Michelle called, they were running late and it would be 2pm before they got there so I decided to search out Jogyesa Buddhist Temple. The Temple is only 102 years old but some of the surrounding trees are much older, there is a 450 year old Locust Tree near the main hall and a 500-year-old White Pine. Jogyesa is the head temple of the Korean Buddhist Jogye Order. In the shadow of the temple a man had set up a mobile bike repair outlet and old folk enjoyed each others company in the shade of the Locust Tree and the lanterns erected for Buddha’s birthday in April.

On crossing over to the vibrant Insa-dong I was struck by the contrasting energy of the area diametrically opposite to the chilled out zone around the temple. I called Michelle as it was now 2.20pm and the girls had stayed up in Itaewon and invited me to join them for beers. Itaewon grew up around the former American base and initially was a red light area. These days it is the most westernised part of Seoul with multitude of bars and restaurants catering for all tastes.  Itaewon has the label of Seoul’s global village and every September/October there is a Global Village Festival, this offers a parade, traditional dances from a multitude of countries, it also includes a food festival.

Carissa fancied a cider so we headed down to some Irish themed pub were we knew they had it. It was here we were accosted by the “man with the inappropriate book”. This overgrown schoolboy had a book of ridiculous phrases that he knew off by heart but did not fully understand what they meant or when to use them……he was hilarious. I tried to get him to learn “innit, glad, bruv, cuz allow!” but he seemed reticent.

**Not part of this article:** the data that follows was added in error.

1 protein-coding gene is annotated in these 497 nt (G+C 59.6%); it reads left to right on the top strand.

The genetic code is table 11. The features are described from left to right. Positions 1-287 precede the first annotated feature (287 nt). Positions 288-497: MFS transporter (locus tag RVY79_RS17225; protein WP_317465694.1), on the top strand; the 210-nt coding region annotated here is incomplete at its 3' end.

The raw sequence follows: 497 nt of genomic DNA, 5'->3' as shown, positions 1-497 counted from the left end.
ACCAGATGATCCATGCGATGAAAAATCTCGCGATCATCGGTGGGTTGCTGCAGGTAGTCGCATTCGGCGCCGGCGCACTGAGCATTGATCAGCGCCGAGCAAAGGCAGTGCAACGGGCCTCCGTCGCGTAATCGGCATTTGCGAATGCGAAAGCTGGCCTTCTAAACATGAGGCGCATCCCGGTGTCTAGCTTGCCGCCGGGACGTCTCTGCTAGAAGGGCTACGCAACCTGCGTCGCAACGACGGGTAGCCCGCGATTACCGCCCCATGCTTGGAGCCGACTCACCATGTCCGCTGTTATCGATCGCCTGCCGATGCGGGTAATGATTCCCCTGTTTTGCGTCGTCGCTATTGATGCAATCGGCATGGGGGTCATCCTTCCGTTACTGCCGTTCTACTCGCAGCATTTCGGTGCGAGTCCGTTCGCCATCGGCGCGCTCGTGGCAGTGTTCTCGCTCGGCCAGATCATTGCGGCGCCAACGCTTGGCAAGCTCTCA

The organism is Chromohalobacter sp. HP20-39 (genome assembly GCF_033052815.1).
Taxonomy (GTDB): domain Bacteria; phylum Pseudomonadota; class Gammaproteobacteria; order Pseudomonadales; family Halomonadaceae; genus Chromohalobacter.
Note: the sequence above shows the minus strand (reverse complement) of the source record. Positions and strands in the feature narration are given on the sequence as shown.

The girls were staying in the Jimjilbang and having a range of treatments so they headed off towards Seoul Station and I headed back to my university quarter. After the gentrification of my stubble and pits I went out for some food, I met up with some local students and spend a good couple of hours just chatting about the UK and Korea, London & Seoul; for them they got to practice their Englishy for me I got to feel an energy in Seoul that is AWOL in Chungju. On getting back to Windroad I chatted and drank beer with a Danish guy and a Swedish guy for an hour or so and then headed back to my beautifully uninhabited room.

Sunday: day 2